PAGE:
Six months after the March 13 police killing of Breonna Taylor, the city of Louisville, Kentucky, has reached a multimillion dollar settlement with the Taylor family. The wrongful death lawsuit, filed in April, marks the end of one chapter of the push to achieve some sort of justice for the family of Taylor, a 26-year-old EMT who was shot and killed by police when they entered her home in the middle of the night without announcing themselves to serve a search warrant.
The settlement announcement comes after what Taylor's family felt was slow progress after months of various local, state, and federal investigations into Taylor's killing by police. Sam Aguilar, the attorney representing the Taylor family, told CNN, "The city's response in this case has been delayed and it's been frustrating, but the fact that they've been willing to sit down and talk significant reform was a step in the right direction and hopefully a turning point," he said.
The settlement is worth up to $12 million, the Louisville Courier-Journal reported. Still, "no amount of money will bring back Breonna Taylor," Until Freedom, a Louisville-based grassroots organization said in a statement to CNN. "We see this settlement as the bare minimum you can do for a grieving mother. The city isn't doing her any favors. True justice is not served with cash settlements. We need those involved in her murder to be arrested and charged. We need accountability. We need justice."
The city of Louisville has agreed to a number of policing changes, including demanding that officers serving search warrants must wear body cameras. Louisville Mayor Greg Fischer (D) reported that none of the three responding officers were wearing cameras when they entered Taylor's home, though Vice News obtained photographs from the night of the incident that appeared to show at least one officer wearing a body camera. Additionally, the Louisville Metro Police Department will ends its practice of halting any investigations when someone quits their job on the police force, which effectively allowed officers involved in controversies or killings to maintain a clean employment record if they just left the department.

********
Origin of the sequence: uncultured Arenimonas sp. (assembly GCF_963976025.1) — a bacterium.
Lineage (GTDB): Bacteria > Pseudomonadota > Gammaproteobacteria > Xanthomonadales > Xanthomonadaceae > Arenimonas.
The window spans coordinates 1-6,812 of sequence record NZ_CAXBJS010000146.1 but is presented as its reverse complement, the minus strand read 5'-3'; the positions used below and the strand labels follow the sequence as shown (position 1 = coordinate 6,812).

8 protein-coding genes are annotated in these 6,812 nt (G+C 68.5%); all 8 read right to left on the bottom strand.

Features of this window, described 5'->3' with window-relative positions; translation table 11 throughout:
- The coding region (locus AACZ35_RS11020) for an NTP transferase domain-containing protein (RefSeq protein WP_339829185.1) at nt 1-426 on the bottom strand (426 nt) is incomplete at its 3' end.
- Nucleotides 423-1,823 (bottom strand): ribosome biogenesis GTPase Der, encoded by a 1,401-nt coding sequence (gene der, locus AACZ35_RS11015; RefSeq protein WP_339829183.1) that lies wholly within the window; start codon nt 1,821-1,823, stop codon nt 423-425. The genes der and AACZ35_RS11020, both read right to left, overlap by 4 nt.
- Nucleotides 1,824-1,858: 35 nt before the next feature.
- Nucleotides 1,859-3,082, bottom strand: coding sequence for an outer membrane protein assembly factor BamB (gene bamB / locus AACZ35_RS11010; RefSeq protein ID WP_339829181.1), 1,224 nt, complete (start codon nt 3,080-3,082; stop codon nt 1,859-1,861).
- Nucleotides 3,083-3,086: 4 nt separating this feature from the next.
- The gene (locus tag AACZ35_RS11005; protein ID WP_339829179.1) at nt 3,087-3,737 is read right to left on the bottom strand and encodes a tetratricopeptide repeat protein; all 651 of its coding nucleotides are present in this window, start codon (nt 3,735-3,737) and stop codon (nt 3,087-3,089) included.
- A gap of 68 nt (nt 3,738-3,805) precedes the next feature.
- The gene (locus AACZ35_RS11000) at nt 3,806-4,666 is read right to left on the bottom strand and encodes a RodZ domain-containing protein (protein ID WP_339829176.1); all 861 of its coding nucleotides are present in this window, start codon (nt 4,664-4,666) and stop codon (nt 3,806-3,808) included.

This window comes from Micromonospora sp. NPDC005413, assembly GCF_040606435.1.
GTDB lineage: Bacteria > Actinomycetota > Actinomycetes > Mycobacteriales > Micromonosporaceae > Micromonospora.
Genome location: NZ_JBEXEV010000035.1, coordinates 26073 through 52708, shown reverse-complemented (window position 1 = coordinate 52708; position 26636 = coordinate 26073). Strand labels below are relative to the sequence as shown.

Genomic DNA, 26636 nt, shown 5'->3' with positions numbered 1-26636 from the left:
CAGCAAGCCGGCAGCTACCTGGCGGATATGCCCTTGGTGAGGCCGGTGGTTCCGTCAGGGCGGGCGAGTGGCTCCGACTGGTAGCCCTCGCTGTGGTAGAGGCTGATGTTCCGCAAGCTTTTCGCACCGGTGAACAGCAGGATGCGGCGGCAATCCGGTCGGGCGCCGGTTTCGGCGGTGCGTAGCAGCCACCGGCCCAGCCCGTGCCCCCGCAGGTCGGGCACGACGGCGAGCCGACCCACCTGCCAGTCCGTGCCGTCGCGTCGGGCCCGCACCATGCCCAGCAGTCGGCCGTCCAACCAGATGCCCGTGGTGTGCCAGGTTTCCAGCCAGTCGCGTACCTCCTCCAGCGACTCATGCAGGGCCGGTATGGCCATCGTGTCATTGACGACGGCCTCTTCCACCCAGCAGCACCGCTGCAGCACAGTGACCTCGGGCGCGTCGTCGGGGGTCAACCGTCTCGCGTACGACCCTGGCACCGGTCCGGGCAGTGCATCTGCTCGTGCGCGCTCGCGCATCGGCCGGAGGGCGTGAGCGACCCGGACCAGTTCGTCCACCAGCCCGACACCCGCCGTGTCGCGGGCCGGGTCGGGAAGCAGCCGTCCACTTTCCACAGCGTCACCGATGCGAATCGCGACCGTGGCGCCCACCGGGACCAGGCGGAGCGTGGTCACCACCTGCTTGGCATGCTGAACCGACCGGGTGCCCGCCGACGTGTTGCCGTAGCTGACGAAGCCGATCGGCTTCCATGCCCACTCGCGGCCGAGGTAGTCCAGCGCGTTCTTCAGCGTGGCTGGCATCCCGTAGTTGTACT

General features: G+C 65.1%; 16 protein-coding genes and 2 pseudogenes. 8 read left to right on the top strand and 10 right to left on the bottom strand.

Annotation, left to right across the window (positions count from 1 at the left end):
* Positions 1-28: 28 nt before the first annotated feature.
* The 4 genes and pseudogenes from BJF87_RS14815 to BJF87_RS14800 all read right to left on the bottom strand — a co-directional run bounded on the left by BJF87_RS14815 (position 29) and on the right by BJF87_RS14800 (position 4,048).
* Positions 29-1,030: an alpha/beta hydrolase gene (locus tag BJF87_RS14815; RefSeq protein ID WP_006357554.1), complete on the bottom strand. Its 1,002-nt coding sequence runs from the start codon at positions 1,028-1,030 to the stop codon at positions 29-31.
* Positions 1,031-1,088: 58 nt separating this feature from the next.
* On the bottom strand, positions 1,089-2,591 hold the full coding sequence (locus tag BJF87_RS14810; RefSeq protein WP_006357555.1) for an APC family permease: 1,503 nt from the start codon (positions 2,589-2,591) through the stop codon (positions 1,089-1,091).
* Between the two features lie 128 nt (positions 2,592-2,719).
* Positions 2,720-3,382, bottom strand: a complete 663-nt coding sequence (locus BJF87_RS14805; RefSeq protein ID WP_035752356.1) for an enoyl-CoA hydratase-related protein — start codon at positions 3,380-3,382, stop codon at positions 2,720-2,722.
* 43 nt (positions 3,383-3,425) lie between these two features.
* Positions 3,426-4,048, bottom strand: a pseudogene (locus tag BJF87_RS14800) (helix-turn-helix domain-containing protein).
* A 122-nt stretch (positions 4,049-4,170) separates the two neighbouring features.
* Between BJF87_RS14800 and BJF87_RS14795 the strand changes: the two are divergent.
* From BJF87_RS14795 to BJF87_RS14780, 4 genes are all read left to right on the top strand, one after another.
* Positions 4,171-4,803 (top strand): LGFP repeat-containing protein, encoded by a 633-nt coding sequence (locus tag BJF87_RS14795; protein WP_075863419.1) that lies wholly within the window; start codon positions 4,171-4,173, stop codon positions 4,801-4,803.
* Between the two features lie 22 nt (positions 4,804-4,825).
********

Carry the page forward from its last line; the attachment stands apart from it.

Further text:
The officer who shot haphazardly into Taylor's home from the front porch was fired in June, though not for the killing. The other two officers were placed on administrative leave. None of the three have been arrested. Taylor's death, including the sloppiness of the police work that preceded her killing, as well the criminalization of her boyfriend (the county attorney attempted to prosecute him for firing shots while lawfully armed, at officers whom he believed to be burglars breaking into the home), has been a central justice rallying cry of this summer's racial justice uprising.
Update 3:20 p.m. ET: At a press conference Tuesday afternoon, the city of Louisville confirmed that the wrongful death suit settlement amounts to $12 million. As Jemele Hill pointed out on Twitter, the settlement amount isn’t necessarily a strong message to the police department, but rather a tab that Louisville citizens are forced to pick up: “As long as the system remains as is, the public will have to shoulder the financial responsibility for bad officers,” she wrote. Louisville Mayor Greg Fischer also said that the settlement agreement does not admit to any wrongdoing on part of the city, and he declined to answer a question about the conflicting reports as to the presence of body cameras on the night of March 13. Tamika Palmer, Breonna Taylor’s mother, also spoke Tuesday, saying that Taylor's “beautiful spirit and personality is working through all of us on the ground. So please continue to say her name.”
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